I was enchanted by The Chronicles of Narnia the first time I read them, and the seven volumes of this series continue to charm, both entertaining kids and offering a more thought-provoking journey on later reading. The Lion, the Witch and the Wardrobe, the best-known book of the series, is a high fantasy novel but also a portal fantasy: our heroes exit wartime Britain through the back of a wardrobe and emerge in Narnia, with its talking animals, evil witches, and mysterious (at least to an American kid) Turkish delight. If you’ve ever longed to step through an ordinary…

From Ash's list on whisking you between worlds.

What more of a dream does a kid have than to find a secret door that takes you to a magical land? And this book has been allowing readers to do that for more than half a century. I read the entire series before I began creating worlds, tearing through them to find all the strange, new lands inside. But it also showed the misery that came with escaping your life, and the responsibility for others that came with adventure. This was a foundation of what I’d eventually write, allowing me to (if I may say) get my foot in…

I started reading this book, quite frankly, because C.S. Lewis was renowned as a Christian author. Within a few pages however, I was immersed in this masterpiece that became the anchor of an entire series – without becoming the least bit preachy.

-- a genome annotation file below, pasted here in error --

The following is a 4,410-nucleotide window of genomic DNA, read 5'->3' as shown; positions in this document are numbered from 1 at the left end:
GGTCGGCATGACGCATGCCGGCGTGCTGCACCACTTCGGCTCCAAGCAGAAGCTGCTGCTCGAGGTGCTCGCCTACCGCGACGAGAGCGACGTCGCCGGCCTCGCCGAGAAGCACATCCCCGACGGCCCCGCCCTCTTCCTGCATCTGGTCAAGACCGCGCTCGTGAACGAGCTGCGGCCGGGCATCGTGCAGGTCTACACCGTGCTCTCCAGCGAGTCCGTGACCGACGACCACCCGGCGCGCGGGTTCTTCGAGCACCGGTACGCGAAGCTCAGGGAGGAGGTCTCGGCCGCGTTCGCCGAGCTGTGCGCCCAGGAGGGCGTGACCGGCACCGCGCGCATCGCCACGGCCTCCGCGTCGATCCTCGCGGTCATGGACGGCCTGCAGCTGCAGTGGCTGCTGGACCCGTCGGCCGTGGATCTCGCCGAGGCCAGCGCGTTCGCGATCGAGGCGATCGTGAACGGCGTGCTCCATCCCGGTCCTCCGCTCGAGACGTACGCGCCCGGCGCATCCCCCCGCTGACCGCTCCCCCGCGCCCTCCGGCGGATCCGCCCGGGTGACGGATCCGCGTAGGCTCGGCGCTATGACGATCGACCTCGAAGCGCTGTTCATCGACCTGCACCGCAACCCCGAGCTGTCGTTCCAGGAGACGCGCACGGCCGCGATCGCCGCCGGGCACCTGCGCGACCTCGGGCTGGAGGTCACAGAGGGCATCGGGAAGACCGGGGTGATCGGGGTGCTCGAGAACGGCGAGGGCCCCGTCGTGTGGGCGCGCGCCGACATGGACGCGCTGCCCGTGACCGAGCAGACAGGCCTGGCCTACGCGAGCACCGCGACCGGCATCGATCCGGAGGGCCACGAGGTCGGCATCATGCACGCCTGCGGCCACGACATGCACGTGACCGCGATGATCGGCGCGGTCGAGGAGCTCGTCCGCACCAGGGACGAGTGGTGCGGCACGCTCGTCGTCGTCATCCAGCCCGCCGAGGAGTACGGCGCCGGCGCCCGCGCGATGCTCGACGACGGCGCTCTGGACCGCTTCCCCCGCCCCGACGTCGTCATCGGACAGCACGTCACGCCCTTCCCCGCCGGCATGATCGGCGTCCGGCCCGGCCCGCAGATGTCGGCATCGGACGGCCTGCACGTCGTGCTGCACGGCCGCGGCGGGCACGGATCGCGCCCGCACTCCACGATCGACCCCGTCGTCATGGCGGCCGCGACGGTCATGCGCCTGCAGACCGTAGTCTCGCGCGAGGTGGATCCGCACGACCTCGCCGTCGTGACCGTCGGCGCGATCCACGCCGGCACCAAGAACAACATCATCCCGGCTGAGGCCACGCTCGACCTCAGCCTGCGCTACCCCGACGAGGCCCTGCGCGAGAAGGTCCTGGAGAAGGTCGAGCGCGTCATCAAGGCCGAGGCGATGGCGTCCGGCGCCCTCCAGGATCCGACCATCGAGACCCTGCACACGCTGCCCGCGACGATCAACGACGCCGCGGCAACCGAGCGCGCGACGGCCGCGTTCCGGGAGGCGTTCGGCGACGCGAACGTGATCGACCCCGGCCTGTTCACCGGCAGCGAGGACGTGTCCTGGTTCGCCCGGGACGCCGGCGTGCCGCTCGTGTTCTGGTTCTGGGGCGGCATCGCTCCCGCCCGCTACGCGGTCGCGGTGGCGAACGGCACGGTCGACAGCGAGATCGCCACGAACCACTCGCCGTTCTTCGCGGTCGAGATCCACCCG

Lewis’s Narnia is yet another example of a highly imaginative fictional Universe. He relates this so deftly that you barely notice that many of the characters are talking animals and other impossible creatures.

The plot of this book is yet another epic tale of Good vs Evil. It, too, has stood the test of time.

This is the book that, for me, started my love for fantasy books. My 4th-grade teacher recommended it to me because she saw how creative I was, and she thought it would be right up my alley. So, I went to the school library, checked it out, and devoured it that night.

The story introduced the idea of parallel worlds to me, which at the time blew my mind. Parallel worlds now feature heavily in my writing, and I can trace my fascination back to Narnia. 

The first book of the religious allegorical series The Chronicles of Narnia. For their safety, four English children are evacuated to a country house during WWII. Via the portal of a magic wardrobe, Lucy and her three siblings enter Narnia, a magical world filled with mythical creatures and talking animals. Here, the siblings first learn of, then attempt to fulfill, a prophecy about the sons and daughters of Adam and Eve to save, with the help of Aslan the lion, the kingdom from the White Witch Jadis, who keeps Narnia in the grips of winter. The allegorical highlight…

The Pevensie children’s adventures were my introduction to portal fantasy, and my love for it has never changed. There’s a particular kind of expectant hope and childlike wonder that begins on this story’s pages and finds its home in readers’ hearts. It’s a hope that’s kept me peeking into wardrobes ever since, and it’s a rare and special story that can bring that kind of childlike wonder into a person’s grown-up years.

From Alexandria's list on fantasy to reignite your sense of wonder.